In the fight against climate change and reduction of emissions, what can we do as a society to aid the cause.
Apart from a fundamental shift in collective thinking – as evidenced by the growing number of people who seek to be more socially responsible and live sustainably, to care for this planet and its future – we need to design smarter and more efficient buildings, retrofit existing houses with technology to reduce energy and water use and, of course, we need to reduce waste.
The implementation of sustainability principles as part of the interior design process is a rapidly growing concept in Australia and the need for sustainable environment is an obligation, rather than a will, in order to survive.
My role as a sustainably focused interior designer is not only to recycle, upcycle and re-use pre-loved furnishings, it is to encompass bespoke designs, advise on and incorporate materials, fixtures, fittings and finishes which meet with sustainable design practices and “green” codes (a vitally important role when it comes to green builds and renovations).
Our practice helps clients to realise that living, building, renovation and/or updating in a green manner is not so scary, costly or unobtainable.
Opting to “go green” is an accessible process for all these days for those who want to live in a healthier home, work in healthier offices – which in turn are kinder to the world we live in.
So, what are the first steps when considering “going green”?
1,2,3: research, research, research!
Don’t just listen to the hype or take direction from those who only want to make a fast buck by jumping on the sustainability bandwagon.
It is important that you gain some knowledge to set your own personal goals in the process of realising your green dream.
As you would for any design project, create a concept/mood board or Pinterest page which helps you see your vision on paper/screen. Concept boards are a great way to communicate the direction you wish to go, to all the people involved in the project, whether it be an architect, interior designer, builder, solar and/or water expert, or any trades person for that matter.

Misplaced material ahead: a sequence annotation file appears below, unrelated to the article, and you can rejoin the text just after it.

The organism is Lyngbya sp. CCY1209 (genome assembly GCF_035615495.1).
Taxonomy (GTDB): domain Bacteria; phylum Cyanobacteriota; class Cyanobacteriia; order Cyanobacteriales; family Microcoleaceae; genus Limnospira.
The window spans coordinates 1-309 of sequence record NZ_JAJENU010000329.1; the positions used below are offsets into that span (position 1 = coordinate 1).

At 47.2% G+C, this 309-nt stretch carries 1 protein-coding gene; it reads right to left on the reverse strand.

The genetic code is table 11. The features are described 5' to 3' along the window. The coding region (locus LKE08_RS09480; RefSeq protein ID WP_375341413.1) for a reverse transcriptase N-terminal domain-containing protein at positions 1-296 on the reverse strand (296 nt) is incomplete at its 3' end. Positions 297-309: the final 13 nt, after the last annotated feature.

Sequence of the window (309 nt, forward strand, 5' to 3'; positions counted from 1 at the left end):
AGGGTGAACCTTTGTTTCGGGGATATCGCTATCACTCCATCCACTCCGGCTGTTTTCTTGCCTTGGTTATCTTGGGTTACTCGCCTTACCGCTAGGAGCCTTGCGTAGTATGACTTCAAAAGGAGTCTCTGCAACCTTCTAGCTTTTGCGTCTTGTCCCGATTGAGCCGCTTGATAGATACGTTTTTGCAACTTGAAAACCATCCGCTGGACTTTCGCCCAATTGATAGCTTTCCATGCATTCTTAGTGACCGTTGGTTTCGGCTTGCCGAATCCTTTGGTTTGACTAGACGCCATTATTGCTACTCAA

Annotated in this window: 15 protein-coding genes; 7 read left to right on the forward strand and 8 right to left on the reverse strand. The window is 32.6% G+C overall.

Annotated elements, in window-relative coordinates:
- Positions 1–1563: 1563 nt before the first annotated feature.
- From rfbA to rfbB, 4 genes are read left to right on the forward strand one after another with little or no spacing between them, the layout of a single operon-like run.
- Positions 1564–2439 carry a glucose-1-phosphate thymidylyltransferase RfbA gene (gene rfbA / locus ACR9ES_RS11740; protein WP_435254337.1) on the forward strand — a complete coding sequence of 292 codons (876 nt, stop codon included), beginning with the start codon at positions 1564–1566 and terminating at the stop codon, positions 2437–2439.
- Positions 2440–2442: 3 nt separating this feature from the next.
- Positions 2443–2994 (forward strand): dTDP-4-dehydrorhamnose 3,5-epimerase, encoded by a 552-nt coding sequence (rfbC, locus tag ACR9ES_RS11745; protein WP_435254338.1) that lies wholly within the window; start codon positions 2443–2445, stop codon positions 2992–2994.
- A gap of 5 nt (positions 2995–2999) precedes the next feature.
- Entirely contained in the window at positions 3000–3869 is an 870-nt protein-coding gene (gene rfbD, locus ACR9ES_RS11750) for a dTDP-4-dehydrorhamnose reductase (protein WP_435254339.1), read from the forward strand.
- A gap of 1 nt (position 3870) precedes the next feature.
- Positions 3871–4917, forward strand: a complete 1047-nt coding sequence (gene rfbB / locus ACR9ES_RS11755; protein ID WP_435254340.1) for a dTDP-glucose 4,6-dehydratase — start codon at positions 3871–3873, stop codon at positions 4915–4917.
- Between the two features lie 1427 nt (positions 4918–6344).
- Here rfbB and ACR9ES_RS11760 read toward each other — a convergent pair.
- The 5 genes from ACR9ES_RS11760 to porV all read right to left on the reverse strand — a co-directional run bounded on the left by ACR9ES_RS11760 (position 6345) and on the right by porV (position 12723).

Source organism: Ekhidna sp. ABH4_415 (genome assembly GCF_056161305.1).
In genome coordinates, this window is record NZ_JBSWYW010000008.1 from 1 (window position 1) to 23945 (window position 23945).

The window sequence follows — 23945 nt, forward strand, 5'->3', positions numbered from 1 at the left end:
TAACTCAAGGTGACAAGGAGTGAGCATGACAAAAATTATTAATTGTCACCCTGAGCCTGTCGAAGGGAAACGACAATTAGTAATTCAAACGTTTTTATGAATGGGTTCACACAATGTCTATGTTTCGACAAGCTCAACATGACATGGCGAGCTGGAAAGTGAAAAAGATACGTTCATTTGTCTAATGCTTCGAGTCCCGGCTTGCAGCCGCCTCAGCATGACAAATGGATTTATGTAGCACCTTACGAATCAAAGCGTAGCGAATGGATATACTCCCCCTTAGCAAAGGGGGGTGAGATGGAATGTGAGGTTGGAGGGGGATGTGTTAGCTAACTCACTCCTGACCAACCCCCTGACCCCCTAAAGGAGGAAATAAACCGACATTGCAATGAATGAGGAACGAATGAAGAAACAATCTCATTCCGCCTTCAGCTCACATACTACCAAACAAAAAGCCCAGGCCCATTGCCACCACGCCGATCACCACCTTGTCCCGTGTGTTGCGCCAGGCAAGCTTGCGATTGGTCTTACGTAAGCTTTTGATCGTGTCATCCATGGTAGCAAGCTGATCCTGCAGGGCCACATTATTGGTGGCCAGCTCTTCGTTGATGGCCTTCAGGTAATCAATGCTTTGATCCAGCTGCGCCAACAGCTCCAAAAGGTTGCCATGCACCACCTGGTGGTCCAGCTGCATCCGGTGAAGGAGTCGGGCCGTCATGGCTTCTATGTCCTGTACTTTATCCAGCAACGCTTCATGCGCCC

Subscribe to Renew, which provides expert, independent advice on sustainable solutions: www://renew.org.au/
A contemporary green home case study: The Impossible House
The Impossible House dares to ask the question, can a green house really be as gorgeous and as affordable as any other designer home?
Laura Ryan is a finance professional who dared to dream about sustainable living since her early childhood.
Her vision to renovate a tiny heritage-listed worker’s cottage in the inner Sydney suburb of Newtown has since moved on to be a major undertaking, with many obstacles.
These obstacles, however, have not hindered Laura in her quest to challenge outdated views surrounding sustainability.
“The idea that being sustainable means you can’t shower for three days, or there is no heating and poor lighting is rubbish!” she says.
Laura’s home will have all the usual creature comforts, be well designed, beautifully decorated and will reflect her personal style.
Perhaps what doesn’t come to mind when considering a green home is a colourful and effusive interior design, with eye-catching wallpaper, beautiful furnishings and designer fixtures, fittings and appliances.
“I want to challenge the stereotype that being green is daggy,” she continues.
“I want to host dinner parties where people compliment me on my exquisite decor, not my incinerator toilet. The Impossible House is about proving that the `impossible’ is actually quite possible.”
Another goal is for this project to be replicable anyone.
“To that end, I need the cost of this renovation to be on par with that of any renovation of a similarly-sized, comparable house.
“Thus far, there has been much trial and error involved in the Impossible House project. I’ve learned a lot along the way. So here I am, writing about my mistakes, in the hopes that others won’t repeat them.”